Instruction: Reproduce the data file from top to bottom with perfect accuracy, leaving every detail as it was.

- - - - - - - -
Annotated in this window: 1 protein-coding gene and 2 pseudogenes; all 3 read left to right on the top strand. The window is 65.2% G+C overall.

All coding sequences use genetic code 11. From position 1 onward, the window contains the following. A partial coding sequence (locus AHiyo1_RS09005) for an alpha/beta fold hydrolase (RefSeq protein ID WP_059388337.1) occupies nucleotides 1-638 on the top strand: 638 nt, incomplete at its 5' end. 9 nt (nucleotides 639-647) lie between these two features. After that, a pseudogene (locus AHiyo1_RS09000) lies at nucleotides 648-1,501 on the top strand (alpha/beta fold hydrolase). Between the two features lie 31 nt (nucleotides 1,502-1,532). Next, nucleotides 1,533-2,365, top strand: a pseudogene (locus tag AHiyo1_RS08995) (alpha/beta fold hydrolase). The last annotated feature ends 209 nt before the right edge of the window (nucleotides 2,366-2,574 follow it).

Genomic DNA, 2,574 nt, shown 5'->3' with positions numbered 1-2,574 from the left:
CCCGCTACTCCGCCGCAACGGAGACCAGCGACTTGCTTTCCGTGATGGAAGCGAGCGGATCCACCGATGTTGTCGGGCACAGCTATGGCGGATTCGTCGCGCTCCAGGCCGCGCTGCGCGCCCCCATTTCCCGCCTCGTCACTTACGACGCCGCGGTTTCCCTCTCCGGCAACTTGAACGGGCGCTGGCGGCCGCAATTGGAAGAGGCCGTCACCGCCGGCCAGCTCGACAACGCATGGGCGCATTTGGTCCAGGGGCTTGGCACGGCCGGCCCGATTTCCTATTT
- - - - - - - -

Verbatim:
Annotated in this window: 1 protein-coding gene and 2 pseudogenes; all 3 read left to right on the top strand. The window is 65.2% G+C overall.

All coding sequences use genetic code 11. From position 1 onward, the window contains the following. A partial coding sequence (locus AHiyo1_RS09005) for an alpha/beta fold hydrolase (RefSeq protein ID WP_059388337.1) occupies nucleotides 1-638 on the top strand: 638 nt, incomplete at its 5' end. 9 nt (nucleotides 639-647) lie between these two features. After that, a pseudogene (locus AHiyo1_RS09000) lies at nucleotides 648-1,501 on the top strand (alpha/beta fold hydrolase). Between the two features lie 31 nt (nucleotides 1,502-1,532). Next, nucleotides 1,533-2,365, top strand: a pseudogene (locus tag AHiyo1_RS08995) (alpha/beta fold hydrolase). The last annotated feature ends 209 nt before the right edge of the window (nucleotides 2,366-2,574 follow it).

Genomic DNA, 2,574 nt, shown 5'->3' with positions numbered 1-2,574 from the left:
CCCGCTACTCCGCCGCAACGGAGACCAGCGACTTGCTTTCCGTGATGGAAGCGAGCGGATCCACCGATGTTGTCGGGCACAGCTATGGCGGATTCGTCGCGCTCCAGGCCGCGCTGCGCGCCCCCATTTCCCGCCTCGTCACTTACGACGCCGCGGTTTCCCTCTCCGGCAACTTGAACGGGCGCTGGCGGCCGCAATTGGAAGAGGCCGTCACCGCCGGCCAGCTCGACAACGCATGGGCGCATTTGGTCCAGGGGCTTGGCACGGCCGGCCCGATTTCCTATTT